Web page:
Correlates of Dysarthria

  • Margaret Edwards
Part of the Disorders of Human Communication book series (DISORDERS, volume 7)


Classification of dysarthria as a unitary condition is inaccurate. Peacher (1950), Grewel (1957) and Darley, Aronson and Brown (1975) all emphasize the fact that this term is a label for a group of disorders which share certain common features. They all stem from defined neuropathological conditions and they all combine in varying degrees of predominance, abnormalities of respiration, phonation, resonance and articulation. The majority of authors describe dysarthria as a motor disorder of speech as distinct from a disorder of language. But this may well oversimplify the issue since boundaries between motor (phonetic) and linguistic levels of production are by no means clear cut. Crystal (1981) mentions this problem when he suggests that though the primary difficulty may be phonetic, compensatory strategies used by the dysarthric Speaker may give rise to syntactic and phonological anomalies. It is, however, not always readily apparent whether nonsegmental disorders originate phonetically or phonologically. Palilalia, for example, where there is a reiteration with increasing rate, of words and/or phrases is generally regarded as being a type of subcortical dysarthria, but certain features are shared with the higher order perseverations of some types of dysphasia.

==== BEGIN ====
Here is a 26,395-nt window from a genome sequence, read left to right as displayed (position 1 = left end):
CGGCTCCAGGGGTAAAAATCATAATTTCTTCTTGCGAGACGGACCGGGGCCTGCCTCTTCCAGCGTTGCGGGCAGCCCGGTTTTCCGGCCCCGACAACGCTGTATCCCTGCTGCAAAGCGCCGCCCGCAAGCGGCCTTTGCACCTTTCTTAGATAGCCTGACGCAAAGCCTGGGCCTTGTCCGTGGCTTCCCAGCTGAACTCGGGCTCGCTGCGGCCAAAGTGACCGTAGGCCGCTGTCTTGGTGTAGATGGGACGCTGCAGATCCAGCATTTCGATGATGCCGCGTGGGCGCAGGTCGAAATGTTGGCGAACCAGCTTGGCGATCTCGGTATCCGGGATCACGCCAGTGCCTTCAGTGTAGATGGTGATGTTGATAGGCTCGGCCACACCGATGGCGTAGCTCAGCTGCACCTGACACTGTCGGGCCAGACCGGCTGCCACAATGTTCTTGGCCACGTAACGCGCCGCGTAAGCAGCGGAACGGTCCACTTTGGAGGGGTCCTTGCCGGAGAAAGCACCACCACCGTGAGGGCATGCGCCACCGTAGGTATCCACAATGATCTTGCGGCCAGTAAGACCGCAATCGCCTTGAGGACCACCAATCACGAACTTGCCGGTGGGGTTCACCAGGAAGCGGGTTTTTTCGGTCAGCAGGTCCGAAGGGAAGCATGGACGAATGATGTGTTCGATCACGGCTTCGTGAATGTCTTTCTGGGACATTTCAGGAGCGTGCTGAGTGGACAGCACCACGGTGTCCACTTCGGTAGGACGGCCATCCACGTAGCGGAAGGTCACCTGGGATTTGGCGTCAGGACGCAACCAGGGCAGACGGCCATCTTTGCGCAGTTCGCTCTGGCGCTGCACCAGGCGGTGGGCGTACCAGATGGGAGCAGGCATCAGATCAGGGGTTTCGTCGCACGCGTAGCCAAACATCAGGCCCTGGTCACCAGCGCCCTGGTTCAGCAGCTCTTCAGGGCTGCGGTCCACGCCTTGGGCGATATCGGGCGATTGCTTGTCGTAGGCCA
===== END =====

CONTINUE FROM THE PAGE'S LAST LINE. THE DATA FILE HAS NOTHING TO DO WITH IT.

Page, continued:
Speech Production Vocal Tract Motor Neurone Motor Schema Spontaneous Speech 
These keywords were added by machine and not by the authors. This process is experimental and the keywords may be updated as the learning algorithm improves.


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Copyright information

© Springer-Verlag/Wien 1984

Authors and Affiliations

  • Margaret Edwards
    • 1
  1. 1.Institute of NeurologyUniversity of LondonGreat Britain

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